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Title: Psychological factors associated with episodic chelation adherence in thalassaemia
Author: Vosper, Jane
ISNI:       0000 0004 2749 6245
Awarding Body: University of London
Current Institution: University of London
Date of Award: 2012
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Beta-Thalassaemia-Major is a life-long genetic haemoglobin disorder where patients require intensive treatment regimens to stay alive, including frequent blood transfusions and daily chelation therapy. Adherence to chelation therapy is vitally important to prevent organ damage and potential death. Little research has been conducted into the psychosocial correlates of chelation adherence representing a significant gap in the literature. Information concerning psychosocial factors is important when considering potential interventions to improve adherence and improve health outcomes. The present study aimed to address this gap in the literature by investigating correlates of chelation adherence on a daily (episodic) basis as well as on a generic (global) basis. Using constructs suggested by the Health Action Process Approach, the study hypotheses were that situational self-efficacy and positive outcome expectancies would differentiate episodes of adherence and non-adherence. A secondary hypothesis was that lower levels of depression and perceptions of severe illness consequences would be associated with higher global adherence. Thirty-seven participants with Beta-Thalassaemia Major were recruited for the study, 31 of whom completed the episodic part of the study and all who completed the global parts of the study. A structured interview was used to obtain accounts of adherent and non-adherent episodes including behavioural situational variables as well as psychological situational variables (e.g. self-efficacy, mood and outcome expectancies). Validated questionnaires were used to assess depression, anxiety and illness perceptions and their relationship with adherence. Bivariate analyses revealed that a number of behavioural situational variables were associated with adherence episodes as well as ratings of self-efficacy and outcome expectancies. Conditional logistic regression analysis revealed that positive outcome expectancies and higher self-efficacy together Significantly predicted adherent episodes, however, only self-efficacy independently predicted adherent episodes. No associations between global adherence and depression, anxiety and illness perceptions were found. The findings are discussed in relation to general adherence literature as well as to chelation adherence specifically. Theoretical and practice implications are explored.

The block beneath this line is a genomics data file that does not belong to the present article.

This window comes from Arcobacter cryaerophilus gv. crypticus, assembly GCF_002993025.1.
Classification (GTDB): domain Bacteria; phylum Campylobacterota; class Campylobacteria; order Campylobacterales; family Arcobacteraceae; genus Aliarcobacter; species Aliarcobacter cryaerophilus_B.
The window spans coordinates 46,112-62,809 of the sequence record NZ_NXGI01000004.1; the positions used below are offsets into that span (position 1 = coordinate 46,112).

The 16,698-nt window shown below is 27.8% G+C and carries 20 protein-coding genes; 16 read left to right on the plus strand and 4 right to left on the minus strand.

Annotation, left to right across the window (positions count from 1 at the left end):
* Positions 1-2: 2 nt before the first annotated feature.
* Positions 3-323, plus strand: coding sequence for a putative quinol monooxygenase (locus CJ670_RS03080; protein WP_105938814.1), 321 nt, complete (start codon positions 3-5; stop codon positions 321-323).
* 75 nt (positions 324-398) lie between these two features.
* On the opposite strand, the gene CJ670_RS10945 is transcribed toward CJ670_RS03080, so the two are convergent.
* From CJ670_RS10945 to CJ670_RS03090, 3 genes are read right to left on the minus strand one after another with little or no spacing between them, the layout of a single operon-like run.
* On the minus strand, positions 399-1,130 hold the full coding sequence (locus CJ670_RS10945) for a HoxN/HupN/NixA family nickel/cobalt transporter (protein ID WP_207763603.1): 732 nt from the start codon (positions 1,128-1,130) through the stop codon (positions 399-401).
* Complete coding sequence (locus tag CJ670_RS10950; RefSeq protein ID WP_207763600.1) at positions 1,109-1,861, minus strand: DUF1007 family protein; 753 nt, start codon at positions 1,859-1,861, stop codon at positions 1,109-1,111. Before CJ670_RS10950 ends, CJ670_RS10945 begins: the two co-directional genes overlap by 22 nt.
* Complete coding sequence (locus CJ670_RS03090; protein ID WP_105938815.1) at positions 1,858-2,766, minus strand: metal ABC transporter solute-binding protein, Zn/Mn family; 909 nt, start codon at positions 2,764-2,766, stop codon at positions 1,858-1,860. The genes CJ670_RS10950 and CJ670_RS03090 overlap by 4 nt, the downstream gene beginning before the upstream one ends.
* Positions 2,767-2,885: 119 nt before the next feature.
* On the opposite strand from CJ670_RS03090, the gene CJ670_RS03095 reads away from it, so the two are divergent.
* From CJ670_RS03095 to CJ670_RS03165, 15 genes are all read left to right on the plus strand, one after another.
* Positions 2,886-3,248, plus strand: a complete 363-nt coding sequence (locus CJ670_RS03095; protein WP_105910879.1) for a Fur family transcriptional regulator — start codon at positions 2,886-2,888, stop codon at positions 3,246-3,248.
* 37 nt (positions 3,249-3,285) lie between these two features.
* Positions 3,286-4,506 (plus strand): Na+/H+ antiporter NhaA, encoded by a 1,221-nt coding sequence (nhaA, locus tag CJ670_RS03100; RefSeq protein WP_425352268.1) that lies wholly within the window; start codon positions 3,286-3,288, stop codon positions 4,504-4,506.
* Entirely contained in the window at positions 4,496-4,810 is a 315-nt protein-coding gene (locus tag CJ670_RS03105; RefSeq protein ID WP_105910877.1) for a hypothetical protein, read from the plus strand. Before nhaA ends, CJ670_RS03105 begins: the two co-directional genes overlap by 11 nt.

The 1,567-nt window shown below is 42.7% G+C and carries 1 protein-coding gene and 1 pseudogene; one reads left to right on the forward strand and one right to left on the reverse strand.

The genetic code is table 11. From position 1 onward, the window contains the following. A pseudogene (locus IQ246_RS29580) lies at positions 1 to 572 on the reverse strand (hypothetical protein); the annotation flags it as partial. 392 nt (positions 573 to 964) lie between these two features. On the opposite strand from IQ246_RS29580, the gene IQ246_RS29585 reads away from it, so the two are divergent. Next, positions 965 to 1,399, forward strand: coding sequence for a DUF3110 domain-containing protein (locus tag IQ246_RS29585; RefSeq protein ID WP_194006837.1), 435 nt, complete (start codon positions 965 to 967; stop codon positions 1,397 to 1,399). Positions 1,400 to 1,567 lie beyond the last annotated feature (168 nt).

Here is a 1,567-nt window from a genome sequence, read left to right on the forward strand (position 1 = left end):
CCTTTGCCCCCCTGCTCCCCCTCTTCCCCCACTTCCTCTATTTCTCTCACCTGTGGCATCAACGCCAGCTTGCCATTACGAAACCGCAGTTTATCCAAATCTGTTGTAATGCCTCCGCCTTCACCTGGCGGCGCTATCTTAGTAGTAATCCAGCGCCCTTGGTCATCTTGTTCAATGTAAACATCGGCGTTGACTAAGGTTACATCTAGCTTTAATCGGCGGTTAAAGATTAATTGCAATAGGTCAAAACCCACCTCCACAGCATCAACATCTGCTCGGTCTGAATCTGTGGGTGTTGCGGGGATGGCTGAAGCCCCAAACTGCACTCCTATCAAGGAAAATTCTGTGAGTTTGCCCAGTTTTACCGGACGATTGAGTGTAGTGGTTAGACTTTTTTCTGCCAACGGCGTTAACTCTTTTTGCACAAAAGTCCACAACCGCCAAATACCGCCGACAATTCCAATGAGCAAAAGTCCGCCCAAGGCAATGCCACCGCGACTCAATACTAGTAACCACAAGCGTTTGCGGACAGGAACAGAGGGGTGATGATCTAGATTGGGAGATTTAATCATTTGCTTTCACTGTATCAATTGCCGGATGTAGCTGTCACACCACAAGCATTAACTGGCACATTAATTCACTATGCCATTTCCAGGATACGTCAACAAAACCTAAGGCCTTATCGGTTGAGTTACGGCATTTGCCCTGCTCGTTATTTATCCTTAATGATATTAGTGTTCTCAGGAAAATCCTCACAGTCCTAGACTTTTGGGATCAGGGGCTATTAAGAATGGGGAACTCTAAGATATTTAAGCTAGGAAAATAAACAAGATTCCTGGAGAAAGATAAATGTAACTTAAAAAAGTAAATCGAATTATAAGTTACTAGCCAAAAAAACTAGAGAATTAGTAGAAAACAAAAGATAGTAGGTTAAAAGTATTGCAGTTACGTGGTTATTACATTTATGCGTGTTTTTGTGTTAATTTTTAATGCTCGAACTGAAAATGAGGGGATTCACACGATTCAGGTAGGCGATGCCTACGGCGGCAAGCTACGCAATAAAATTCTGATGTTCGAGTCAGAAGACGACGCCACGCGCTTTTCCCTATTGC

Supervisor: Not available Sponsor: Not available
Qualification Name: Thesis (Ph.D.) Qualification Level: Doctoral
EThOS ID:  DOI: Not available